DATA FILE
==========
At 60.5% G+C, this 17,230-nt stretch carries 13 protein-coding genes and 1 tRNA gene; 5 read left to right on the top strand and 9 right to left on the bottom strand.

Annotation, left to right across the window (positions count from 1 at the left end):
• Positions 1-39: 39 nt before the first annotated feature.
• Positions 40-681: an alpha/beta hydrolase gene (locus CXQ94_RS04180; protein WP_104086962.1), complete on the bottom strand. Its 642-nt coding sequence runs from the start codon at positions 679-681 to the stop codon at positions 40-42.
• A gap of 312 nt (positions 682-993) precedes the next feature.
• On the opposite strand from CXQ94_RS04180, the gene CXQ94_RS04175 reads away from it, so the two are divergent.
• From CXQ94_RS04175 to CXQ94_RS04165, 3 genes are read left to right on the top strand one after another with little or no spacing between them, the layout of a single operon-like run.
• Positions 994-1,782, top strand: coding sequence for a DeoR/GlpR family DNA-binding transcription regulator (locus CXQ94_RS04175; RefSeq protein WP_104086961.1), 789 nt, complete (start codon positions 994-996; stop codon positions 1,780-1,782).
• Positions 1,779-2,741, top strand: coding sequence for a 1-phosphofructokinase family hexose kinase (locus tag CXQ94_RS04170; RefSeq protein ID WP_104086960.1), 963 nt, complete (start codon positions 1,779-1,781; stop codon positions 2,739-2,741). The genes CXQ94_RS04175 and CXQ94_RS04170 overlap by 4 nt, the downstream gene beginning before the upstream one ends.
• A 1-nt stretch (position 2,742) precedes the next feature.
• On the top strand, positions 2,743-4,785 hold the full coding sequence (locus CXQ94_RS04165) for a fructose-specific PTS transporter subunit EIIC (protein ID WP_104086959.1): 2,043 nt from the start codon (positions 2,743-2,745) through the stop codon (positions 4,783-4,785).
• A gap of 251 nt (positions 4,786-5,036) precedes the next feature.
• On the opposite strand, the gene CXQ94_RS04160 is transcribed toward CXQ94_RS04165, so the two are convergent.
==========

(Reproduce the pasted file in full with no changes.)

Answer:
At 60.5% G+C, this 17,230-nt stretch carries 13 protein-coding genes and 1 tRNA gene; 5 read left to right on the top strand and 9 right to left on the bottom strand.

Annotation, left to right across the window (positions count from 1 at the left end):
• Positions 1-39: 39 nt before the first annotated feature.
• Positions 40-681: an alpha/beta hydrolase gene (locus CXQ94_RS04180; protein WP_104086962.1), complete on the bottom strand. Its 642-nt coding sequence runs from the start codon at positions 679-681 to the stop codon at positions 40-42.
• A gap of 312 nt (positions 682-993) precedes the next feature.
• On the opposite strand from CXQ94_RS04180, the gene CXQ94_RS04175 reads away from it, so the two are divergent.
• From CXQ94_RS04175 to CXQ94_RS04165, 3 genes are read left to right on the top strand one after another with little or no spacing between them, the layout of a single operon-like run.
• Positions 994-1,782, top strand: coding sequence for a DeoR/GlpR family DNA-binding transcription regulator (locus CXQ94_RS04175; RefSeq protein WP_104086961.1), 789 nt, complete (start codon positions 994-996; stop codon positions 1,780-1,782).
• Positions 1,779-2,741, top strand: coding sequence for a 1-phosphofructokinase family hexose kinase (locus tag CXQ94_RS04170; RefSeq protein ID WP_104086960.1), 963 nt, complete (start codon positions 1,779-1,781; stop codon positions 2,739-2,741). The genes CXQ94_RS04175 and CXQ94_RS04170 overlap by 4 nt, the downstream gene beginning before the upstream one ends.
• A 1-nt stretch (position 2,742) precedes the next feature.
• On the top strand, positions 2,743-4,785 hold the full coding sequence (locus CXQ94_RS04165) for a fructose-specific PTS transporter subunit EIIC (protein ID WP_104086959.1): 2,043 nt from the start codon (positions 2,743-2,745) through the stop codon (positions 4,783-4,785).
• A gap of 251 nt (positions 4,786-5,036) precedes the next feature.
• On the opposite strand, the gene CXQ94_RS04160 is transcribed toward CXQ94_RS04165, so the two are convergent.